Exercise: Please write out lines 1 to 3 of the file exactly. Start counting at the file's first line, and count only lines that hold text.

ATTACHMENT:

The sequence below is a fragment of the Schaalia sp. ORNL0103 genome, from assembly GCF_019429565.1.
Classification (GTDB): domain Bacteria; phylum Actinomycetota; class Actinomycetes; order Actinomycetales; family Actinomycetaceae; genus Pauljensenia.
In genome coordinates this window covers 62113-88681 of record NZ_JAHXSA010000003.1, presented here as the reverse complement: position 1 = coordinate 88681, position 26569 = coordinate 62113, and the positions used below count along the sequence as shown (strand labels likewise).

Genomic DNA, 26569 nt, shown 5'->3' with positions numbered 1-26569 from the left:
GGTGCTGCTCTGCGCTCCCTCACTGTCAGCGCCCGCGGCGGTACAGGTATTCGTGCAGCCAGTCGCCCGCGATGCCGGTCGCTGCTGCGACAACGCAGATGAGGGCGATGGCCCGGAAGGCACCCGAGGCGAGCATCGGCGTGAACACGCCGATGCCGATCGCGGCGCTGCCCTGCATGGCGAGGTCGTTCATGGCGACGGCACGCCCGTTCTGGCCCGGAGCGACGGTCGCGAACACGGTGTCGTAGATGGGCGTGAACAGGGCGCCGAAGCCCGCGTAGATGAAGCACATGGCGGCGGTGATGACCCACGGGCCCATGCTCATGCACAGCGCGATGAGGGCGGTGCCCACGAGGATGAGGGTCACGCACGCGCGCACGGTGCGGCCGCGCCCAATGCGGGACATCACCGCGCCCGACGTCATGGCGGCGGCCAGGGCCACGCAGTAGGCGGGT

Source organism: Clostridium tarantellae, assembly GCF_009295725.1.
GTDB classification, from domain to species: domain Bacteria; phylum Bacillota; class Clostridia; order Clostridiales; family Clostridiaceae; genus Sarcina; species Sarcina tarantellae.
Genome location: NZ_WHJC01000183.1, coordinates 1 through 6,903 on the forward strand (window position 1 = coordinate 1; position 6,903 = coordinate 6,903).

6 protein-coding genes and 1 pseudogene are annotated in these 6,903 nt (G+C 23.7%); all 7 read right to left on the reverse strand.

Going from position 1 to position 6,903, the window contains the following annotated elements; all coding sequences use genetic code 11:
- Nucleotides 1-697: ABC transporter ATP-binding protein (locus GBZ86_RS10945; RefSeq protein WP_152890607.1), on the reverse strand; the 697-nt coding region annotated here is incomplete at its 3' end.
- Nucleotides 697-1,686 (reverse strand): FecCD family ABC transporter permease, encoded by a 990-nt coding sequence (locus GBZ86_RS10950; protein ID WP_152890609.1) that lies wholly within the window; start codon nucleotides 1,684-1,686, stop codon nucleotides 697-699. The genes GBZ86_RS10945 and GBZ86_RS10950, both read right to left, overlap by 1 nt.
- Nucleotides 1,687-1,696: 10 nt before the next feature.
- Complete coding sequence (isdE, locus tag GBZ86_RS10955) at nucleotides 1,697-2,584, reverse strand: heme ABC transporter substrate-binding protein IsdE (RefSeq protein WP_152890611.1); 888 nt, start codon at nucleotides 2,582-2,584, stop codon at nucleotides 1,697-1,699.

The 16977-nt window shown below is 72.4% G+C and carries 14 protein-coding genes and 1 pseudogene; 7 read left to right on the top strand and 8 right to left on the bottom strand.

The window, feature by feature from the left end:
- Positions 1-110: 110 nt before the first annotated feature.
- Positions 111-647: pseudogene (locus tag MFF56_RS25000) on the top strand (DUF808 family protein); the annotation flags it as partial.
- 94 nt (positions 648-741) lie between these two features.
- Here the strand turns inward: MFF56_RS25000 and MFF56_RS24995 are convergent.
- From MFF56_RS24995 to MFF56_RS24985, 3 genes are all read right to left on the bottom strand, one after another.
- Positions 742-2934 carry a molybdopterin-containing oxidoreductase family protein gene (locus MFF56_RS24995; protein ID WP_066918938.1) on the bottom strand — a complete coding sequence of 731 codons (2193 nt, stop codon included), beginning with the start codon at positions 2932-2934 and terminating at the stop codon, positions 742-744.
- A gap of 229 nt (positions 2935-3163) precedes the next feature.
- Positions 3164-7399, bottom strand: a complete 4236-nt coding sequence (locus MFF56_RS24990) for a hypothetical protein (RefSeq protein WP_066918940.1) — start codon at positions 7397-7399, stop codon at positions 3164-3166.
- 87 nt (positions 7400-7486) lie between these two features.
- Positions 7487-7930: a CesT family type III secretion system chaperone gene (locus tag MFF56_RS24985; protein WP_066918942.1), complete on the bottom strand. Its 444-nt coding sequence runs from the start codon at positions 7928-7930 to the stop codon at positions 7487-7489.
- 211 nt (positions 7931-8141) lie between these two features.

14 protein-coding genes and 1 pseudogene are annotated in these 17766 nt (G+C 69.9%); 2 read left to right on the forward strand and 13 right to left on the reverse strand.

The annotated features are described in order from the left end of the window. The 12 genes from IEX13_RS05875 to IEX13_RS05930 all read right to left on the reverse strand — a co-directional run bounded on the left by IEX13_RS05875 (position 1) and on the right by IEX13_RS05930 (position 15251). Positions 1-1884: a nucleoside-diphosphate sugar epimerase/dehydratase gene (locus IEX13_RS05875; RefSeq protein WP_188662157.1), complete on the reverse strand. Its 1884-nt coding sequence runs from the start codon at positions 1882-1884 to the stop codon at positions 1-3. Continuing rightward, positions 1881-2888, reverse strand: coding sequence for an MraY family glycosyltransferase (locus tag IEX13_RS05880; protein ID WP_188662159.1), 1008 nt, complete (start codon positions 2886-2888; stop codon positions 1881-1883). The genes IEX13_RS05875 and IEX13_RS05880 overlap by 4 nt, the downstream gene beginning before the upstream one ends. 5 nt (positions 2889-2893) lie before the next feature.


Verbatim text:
The sequence below is a fragment of the Schaalia sp. ORNL0103 genome, from assembly GCF_019429565.1.
Classification (GTDB): domain Bacteria; phylum Actinomycetota; class Actinomycetes; order Actinomycetales; family Actinomycetaceae; genus Pauljensenia.
In genome coordinates this window covers 62113-88681 of record NZ_JAHXSA010000003.1, presented here as the reverse complement: position 1 = coordinate 88681, position 26569 = coordinate 62113, and the positions used below count along the sequence as shown (strand labels likewise).